When we last posted a story about Jeff Worth bringing two young feral cats into his barn (female siblings), Bullwinkle, his established barn cat was full of welcome for the newcomers. Bullwinkle had recently lost his brother Rocky, possibly to a predator, and had been sitting at the side of the road waiting for his sibling who never returned. So, Shelter Me Inc, our rescue group, arranged for Feline Friends of New Hampshire to bring Bullwinkle some new companions, and these turned out be a beautiful pair of young, female feral cats whom Jeff named Sarah and Lulu. The picture features Jeff with Lulu, formerly feral and wild no more. Jeff has a way of taming wild cats. This is his latest missive about their progress.
Things are progressing really well with Lulu and Sara. It’s been about two months since they’ve come to live in Pepperell and both have settled into the routine quite well. In fact, they are very comfortable indeed. They sit on the top shelf of their cage in the morning taking turns warming themselves up. When they get too hot, they move one level down and sprawl out, apparently dreaming of when they’ll get to leave the shop and go visit the chickens that they watch through the window.
Lulu has become quite tame at this point. When I open the door to the cage, they both come right to my hand but Lulu will “bow” her head down a little (cat people know this gesture) and I’ll respond by “bumping” her head softly with my fingers and then scratching her behind the ears and around the neck. If I go slowly, she’ll let me scratch all the way down her back before lifting her rump and letting me scratch her right at the tail. When she’s in a really good mood (which is often for her), she’ll lie down on her side stretching her legs out while pushing at my arm and hand. She’ll play like that for a few minutes. I can even scratch her belly a little.
Sara won’t tolerate contact much. She no longer hisses unless a stranger comes in and even then, the stranger has to come right up to the cage and stare. Sara will back away from my hand but will only retreat to the nearest corner. Then, she’ll sit down and let me slowly and carefully touch her neck, head and shoulders. If she turns around, she’ll tolerate me scratching her hip and stroking her tail. After a few seconds you can see her tense up so I just back off and she typically just lays right down where she is and let’s life go on as usual.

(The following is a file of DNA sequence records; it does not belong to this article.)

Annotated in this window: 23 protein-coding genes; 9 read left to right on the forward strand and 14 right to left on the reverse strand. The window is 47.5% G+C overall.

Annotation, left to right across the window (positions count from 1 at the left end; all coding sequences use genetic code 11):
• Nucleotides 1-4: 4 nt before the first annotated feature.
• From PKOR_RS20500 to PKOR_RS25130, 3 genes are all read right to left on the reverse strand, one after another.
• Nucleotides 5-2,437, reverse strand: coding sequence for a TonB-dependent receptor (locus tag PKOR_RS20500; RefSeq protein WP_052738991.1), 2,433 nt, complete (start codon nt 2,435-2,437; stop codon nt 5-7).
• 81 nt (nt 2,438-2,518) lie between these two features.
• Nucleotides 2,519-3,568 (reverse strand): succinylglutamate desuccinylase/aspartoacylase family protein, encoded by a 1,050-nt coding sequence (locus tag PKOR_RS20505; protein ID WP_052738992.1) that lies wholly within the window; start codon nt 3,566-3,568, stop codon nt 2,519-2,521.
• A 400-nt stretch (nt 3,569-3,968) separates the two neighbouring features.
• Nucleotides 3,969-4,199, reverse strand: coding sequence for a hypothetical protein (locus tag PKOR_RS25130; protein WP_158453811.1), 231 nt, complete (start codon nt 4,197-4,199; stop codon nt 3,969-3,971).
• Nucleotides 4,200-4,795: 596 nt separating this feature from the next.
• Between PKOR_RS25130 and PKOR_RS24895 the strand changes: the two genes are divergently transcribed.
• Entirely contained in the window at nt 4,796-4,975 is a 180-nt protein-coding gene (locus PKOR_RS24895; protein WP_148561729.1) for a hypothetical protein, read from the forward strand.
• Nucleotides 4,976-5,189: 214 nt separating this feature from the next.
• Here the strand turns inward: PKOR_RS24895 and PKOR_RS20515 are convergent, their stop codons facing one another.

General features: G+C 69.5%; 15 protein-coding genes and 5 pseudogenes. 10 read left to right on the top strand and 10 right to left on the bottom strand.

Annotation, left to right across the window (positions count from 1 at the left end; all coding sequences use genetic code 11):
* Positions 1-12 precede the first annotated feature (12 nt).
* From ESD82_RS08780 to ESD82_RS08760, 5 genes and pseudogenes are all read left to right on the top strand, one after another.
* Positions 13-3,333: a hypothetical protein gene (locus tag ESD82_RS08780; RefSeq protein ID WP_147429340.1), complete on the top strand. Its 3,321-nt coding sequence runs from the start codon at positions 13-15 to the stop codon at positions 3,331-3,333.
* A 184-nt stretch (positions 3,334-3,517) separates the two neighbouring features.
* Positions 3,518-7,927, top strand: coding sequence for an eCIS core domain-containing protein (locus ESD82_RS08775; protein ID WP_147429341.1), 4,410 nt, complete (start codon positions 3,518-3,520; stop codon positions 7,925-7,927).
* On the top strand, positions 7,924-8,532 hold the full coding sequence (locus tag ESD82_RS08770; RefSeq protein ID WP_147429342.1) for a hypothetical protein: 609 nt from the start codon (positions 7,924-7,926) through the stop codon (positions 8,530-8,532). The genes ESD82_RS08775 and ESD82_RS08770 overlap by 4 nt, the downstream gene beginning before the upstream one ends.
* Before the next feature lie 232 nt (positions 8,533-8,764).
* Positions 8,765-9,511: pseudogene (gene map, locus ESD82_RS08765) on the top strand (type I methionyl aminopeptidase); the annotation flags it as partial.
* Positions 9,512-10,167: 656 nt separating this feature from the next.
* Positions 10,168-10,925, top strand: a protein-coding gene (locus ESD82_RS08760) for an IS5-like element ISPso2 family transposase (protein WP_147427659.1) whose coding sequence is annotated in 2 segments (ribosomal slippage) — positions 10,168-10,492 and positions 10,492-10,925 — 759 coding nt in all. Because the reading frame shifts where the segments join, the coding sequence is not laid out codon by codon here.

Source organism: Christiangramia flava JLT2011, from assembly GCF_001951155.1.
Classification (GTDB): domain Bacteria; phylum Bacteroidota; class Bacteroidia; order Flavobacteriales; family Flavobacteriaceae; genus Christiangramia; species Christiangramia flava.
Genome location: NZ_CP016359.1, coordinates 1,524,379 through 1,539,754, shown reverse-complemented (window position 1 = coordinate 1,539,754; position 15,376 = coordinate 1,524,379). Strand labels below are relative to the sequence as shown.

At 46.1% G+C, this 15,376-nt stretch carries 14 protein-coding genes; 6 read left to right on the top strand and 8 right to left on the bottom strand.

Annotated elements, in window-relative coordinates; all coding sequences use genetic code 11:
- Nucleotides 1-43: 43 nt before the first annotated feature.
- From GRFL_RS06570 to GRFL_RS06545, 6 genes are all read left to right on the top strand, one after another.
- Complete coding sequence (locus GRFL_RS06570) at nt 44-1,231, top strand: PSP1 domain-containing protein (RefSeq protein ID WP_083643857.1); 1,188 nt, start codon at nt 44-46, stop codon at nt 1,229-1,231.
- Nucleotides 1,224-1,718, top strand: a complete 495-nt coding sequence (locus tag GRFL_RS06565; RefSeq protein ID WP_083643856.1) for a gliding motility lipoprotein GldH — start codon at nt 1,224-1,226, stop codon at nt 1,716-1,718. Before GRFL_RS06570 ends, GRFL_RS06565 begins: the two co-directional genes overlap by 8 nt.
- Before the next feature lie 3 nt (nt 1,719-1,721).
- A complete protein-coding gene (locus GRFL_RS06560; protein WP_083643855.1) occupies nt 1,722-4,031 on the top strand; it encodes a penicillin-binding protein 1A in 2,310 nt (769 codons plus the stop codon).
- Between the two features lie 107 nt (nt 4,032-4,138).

For each cat, I think this is good progress. They are so calm on weekends that they’re sleeping in the open when I come out to the shop early in the morning and they stay out all day long….usually sleeping….no matter what I do in the area. Half the time I glance over at them and their eyes are closed even if I’m putting something together with power tools or doing shop chores. Bullwinkle hangs out there all day long and they’re so used to him that I think they miss him when he goes out to hunt. When Bullwinkle sits on the window shelf and looks out, the two kittens come up to smell him and figure out what he’s looking at. It’s common to open the door to the shop and see all three cats together even if two are in the cage and one is just outside the bars.
So, for the big news. I’ve let them out twice now. The first time they were really tentative. Climbed out of the cage; climbed up under the workbench; scurried under the chairs and the table saw and anything else they could hide under. Lots of sniffing around and head bobbing. The second time was just a party. Out of the cage and across the shop they ran. They played hide and seek before attacking each other. Sara tried to climb up the wall using the cracks in between the lapped siding. Lulu decided that Bullwinkle’s food was just out of this world. All three cats bumped into each other trying to catch the laser light (Bullwinkle, at 15 ½ pounds easily won the bumping match). I had trouble getting them back into the cage and after, they were both worn out. That was Friday night and I haven’t let them back out yet. I think they’re still recovering.
Then, yesterday I decided to pick Lulu up since she seemed so friendly when I would pet her belly. I had been putting my hand under her to lift her up a little each time I reached into the cage. I want her to get used to the feeling of her feet off the ground. I’d only lift her a ¼” or so at first. Later, I would lift her from one shelf to the other before putting her right back down. Look at the attached photo. She’s in my arms, out of the cage and staring at the camera. She was in my arms for about a minute before she got squirmy. I wasn’t sure if she wanted to run around or if she was nervous and wanted to get back into the cage so I played it safe and put her back. She immediately lay down, then turned on her side with a “play with me” look on her face. So, I played with her paws and scratched her belly for a while before calling it quits. Sara sat beside her and yawned. I think she was grateful to NOT be picked up right now!
If the weather were warmer I’d let them out but I’m going to wait. Once they are released from the cage I want to keep them in the shop for a while and that means I’ll have to block access to that area from Bullwinkle. I think his presence is important so I’ll work out some other way to handle the release. In the meantime, they’ve gained weight and are living the good life.
The slide show features pictures of Bullwinkle and Rocky when they first arrived in Jeff's barn and were placed in an acclimation cage, and includes snapshots of their life on the farm after he tamed them.